So now who am I right. And what I've realized is now it's, what am I committed to? Or who am I as my core being right? Like acknowledging that, okay, who am I as someone that, that is going to empower, that is empowering leadership, right? That's who am I at my core and then everything else, like. You know, whether it's this business or another thing, that's who I am at my core, right?
And not attaching myself, like I am the owner of good journey, right? And so that's been a process of figuring it out. So like, no matter what I do, you know , what is my. Commitment, right? Who am I as a commitment as opposed to being attached to my identity and role?
Jordan Buckner: Yeah, I think that's a really great insight and learning that sometimes even just comes from having to experience those changes and realize that you are someone bigger than those.
And, you know, that's a good transition , to my story with Teasquares and where I am today. And some of you have heard parts of this story before in reflecting back when I started Teasquares in 2015, we were making energy bars. It was [00:32:00] actually my roll into from another business because before that I had a meal kit business called chop box that was running that it's kind of funny identity wise, like few people even know about.
Right? And coming from a business, like my first business that wasn't successful, a lot of my journey in hindsight, I realized was driven by ego of wanting to build a successful business, not Even from the standpoint of like, you know, we had this story of like the change that we wanted to make in the world, but when I really reflect on it, I wanted to be known as a successful founder by having a hundred million dollar exit, right?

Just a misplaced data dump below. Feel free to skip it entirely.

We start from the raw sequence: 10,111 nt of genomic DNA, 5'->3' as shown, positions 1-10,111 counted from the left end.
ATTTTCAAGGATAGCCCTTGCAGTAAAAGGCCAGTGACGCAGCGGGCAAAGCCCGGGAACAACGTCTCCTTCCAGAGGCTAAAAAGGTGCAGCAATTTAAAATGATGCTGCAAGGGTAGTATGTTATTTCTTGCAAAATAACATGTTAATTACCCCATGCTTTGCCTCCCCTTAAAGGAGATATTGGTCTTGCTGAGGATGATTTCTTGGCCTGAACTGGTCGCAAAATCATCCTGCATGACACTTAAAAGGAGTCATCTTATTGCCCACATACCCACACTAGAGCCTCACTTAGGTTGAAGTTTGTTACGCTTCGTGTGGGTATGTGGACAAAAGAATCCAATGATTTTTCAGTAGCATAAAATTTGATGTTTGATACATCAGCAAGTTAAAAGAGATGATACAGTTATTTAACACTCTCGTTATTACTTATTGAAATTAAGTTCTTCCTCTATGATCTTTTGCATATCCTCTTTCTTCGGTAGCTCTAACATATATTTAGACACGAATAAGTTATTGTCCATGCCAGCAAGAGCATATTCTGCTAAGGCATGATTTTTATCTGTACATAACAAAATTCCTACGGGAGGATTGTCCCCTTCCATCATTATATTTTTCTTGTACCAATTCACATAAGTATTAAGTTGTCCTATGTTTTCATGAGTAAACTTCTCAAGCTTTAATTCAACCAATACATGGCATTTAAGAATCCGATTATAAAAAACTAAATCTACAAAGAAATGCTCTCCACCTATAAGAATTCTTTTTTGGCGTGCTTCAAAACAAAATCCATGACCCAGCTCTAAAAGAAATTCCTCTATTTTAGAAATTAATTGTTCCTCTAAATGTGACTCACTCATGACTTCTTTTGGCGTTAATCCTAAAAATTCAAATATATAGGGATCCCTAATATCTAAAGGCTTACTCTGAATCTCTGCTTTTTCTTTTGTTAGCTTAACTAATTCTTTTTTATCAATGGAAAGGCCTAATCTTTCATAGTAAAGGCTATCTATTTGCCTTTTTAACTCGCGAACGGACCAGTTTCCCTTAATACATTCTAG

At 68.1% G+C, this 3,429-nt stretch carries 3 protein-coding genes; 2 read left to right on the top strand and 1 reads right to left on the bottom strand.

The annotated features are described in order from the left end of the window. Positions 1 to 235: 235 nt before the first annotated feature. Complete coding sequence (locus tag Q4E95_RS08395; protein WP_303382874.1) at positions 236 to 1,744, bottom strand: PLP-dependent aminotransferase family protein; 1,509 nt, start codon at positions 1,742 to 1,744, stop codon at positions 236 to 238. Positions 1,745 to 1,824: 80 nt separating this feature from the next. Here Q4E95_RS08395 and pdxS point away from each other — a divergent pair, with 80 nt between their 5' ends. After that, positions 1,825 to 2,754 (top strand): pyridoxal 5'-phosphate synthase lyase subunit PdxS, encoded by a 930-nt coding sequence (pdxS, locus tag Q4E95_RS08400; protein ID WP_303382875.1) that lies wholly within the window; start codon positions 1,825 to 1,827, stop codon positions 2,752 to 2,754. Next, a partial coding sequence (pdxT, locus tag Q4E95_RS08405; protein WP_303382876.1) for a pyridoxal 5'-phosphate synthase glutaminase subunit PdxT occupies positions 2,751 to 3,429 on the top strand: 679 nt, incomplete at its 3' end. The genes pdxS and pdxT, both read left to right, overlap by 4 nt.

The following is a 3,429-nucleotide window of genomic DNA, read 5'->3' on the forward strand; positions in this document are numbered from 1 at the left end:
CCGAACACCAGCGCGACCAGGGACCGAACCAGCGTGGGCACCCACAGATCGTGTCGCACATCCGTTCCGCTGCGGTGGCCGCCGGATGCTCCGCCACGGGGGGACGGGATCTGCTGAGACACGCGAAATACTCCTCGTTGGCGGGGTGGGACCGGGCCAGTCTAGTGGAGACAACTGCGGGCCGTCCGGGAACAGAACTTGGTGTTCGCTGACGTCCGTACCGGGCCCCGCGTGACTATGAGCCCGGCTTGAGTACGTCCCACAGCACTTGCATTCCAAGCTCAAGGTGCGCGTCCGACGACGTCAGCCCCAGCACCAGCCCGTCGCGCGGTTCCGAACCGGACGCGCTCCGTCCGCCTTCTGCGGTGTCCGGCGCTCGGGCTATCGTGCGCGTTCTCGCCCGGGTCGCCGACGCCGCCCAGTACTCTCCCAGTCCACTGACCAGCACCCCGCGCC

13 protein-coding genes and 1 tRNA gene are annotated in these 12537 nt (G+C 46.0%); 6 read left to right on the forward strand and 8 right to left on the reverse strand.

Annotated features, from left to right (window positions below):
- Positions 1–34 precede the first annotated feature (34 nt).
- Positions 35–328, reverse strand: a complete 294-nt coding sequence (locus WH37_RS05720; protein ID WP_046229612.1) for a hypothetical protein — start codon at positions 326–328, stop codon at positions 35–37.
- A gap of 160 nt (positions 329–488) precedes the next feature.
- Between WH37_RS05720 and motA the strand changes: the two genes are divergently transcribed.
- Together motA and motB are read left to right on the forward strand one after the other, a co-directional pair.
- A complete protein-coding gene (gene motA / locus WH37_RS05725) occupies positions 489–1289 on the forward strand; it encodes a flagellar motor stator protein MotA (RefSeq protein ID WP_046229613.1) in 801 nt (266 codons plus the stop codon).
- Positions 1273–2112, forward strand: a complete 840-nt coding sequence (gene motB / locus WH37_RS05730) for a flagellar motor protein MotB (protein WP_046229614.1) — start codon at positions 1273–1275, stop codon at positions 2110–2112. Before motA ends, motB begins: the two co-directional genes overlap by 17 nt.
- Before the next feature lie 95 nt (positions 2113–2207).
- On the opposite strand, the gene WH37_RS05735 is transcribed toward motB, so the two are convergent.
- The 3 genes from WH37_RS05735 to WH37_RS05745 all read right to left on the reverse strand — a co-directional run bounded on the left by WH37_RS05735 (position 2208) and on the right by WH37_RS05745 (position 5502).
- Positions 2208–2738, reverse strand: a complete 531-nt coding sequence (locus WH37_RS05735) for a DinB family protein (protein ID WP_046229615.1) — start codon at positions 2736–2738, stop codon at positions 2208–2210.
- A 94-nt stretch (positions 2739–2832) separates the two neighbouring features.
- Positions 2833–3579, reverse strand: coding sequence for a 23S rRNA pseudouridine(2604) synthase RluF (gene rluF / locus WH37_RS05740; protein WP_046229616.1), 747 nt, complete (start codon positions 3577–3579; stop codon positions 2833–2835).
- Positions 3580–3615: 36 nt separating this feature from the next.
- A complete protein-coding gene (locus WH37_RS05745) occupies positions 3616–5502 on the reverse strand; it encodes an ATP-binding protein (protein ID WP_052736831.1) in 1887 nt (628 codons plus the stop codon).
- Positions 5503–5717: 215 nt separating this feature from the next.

Like, it was even less about the money for me and more just around the time that success to myself worth, you know, I came from a family of entrepreneurs. And so I think that led a lot of my mindset. And along the course of that journey, right? Like me, a ton of learnings and mistakes in the business.
It took us a while to find product market fit. We launched in whole foods and then had some success, but ultimately pulled out [00:33:00] because we weren't driving enough revenue there. And. Lots of things kind of snowball together to the point when it was 2020, we have gone through like at the beginning of the pandemic, just found product market fit, but selling to corporate offices.
Right, like the beginning of the pandemic and so that was like a huge pressure where we finally found a great customer group who are buying like pallets from us every week and then the pandemic shut down offices. And so our entire compact market was shut down and. Ended up in a point where I was literally like came home, fell on the floor and had trouble breathing and luckily my now wife was there, but recognized like I was having a panic attack and this was the first time in my life and the only time that ever had a panic attack like that.